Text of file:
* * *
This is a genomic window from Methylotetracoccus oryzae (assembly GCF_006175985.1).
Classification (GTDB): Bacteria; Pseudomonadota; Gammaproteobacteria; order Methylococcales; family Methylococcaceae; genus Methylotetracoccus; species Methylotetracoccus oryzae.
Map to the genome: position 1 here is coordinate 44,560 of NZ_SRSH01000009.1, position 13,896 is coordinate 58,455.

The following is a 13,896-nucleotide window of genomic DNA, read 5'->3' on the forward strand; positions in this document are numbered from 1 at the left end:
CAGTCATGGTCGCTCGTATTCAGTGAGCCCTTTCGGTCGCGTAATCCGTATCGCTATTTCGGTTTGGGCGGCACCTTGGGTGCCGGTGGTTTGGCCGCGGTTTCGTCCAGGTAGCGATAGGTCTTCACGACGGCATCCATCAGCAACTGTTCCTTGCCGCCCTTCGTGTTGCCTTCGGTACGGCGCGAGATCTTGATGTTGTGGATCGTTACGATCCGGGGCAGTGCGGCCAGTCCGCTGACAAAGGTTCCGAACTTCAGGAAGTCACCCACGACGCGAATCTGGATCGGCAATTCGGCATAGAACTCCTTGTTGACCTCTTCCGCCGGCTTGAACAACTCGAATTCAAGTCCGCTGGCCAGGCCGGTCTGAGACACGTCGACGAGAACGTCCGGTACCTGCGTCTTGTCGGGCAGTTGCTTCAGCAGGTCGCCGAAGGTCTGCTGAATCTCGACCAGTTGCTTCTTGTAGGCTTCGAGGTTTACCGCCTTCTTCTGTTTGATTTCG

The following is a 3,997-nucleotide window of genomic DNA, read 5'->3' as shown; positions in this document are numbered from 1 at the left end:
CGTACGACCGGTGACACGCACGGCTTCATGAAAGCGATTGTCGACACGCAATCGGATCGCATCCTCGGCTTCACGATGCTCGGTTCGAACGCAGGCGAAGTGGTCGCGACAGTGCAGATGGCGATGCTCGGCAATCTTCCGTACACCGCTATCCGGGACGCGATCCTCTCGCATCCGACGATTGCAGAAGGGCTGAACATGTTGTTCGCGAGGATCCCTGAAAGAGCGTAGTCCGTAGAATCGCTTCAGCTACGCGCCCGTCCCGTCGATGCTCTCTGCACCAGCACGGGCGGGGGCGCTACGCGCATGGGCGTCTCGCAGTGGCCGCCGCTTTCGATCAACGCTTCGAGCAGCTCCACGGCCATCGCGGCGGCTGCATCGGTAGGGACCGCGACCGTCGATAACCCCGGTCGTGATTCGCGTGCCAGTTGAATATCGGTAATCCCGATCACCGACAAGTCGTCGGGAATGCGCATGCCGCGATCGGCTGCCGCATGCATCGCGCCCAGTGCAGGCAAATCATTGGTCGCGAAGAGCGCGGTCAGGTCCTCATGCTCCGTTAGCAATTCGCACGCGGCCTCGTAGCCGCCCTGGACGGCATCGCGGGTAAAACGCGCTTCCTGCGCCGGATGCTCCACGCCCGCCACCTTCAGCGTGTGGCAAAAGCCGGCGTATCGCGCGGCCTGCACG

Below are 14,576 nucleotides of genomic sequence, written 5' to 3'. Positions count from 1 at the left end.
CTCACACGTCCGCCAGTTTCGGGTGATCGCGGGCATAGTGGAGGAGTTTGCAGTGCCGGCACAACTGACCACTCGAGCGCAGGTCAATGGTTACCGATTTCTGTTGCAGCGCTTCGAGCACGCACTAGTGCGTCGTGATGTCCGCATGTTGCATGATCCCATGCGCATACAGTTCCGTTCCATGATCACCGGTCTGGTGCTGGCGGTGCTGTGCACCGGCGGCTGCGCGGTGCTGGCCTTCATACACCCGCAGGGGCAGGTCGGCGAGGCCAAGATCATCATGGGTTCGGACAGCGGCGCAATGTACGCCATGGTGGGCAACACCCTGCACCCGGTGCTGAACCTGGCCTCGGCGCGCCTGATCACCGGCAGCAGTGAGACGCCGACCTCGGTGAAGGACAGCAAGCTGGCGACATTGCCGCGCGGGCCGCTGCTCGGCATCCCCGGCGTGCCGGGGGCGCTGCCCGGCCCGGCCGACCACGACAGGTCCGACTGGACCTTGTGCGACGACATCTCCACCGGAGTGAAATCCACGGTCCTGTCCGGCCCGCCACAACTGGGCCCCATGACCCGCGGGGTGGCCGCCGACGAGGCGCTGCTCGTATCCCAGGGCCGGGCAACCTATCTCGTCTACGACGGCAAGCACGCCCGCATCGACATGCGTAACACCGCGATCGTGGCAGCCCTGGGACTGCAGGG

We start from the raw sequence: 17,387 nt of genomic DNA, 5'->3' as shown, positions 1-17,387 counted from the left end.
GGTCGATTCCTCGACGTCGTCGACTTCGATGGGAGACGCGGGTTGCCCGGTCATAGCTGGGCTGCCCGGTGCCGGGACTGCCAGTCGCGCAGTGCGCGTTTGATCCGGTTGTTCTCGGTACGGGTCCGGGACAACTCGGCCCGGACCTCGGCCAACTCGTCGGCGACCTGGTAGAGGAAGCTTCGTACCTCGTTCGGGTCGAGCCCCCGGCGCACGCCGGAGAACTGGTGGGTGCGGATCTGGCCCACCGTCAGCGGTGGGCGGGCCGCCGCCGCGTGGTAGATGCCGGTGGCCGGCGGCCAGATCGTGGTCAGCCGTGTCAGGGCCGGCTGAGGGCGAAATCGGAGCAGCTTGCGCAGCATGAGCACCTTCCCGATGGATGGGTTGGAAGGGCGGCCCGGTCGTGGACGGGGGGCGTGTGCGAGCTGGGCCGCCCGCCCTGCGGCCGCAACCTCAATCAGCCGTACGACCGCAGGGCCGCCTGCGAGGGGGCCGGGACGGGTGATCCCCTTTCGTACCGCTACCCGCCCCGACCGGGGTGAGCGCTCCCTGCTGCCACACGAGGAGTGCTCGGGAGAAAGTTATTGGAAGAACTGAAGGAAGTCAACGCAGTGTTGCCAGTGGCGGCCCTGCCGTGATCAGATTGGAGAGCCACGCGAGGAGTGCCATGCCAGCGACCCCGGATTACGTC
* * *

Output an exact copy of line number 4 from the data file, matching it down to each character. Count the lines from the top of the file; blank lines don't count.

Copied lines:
The following is a 13,896-nucleotide window of genomic DNA, read 5'->3' on the forward strand; positions in this document are numbered from 1 at the left end: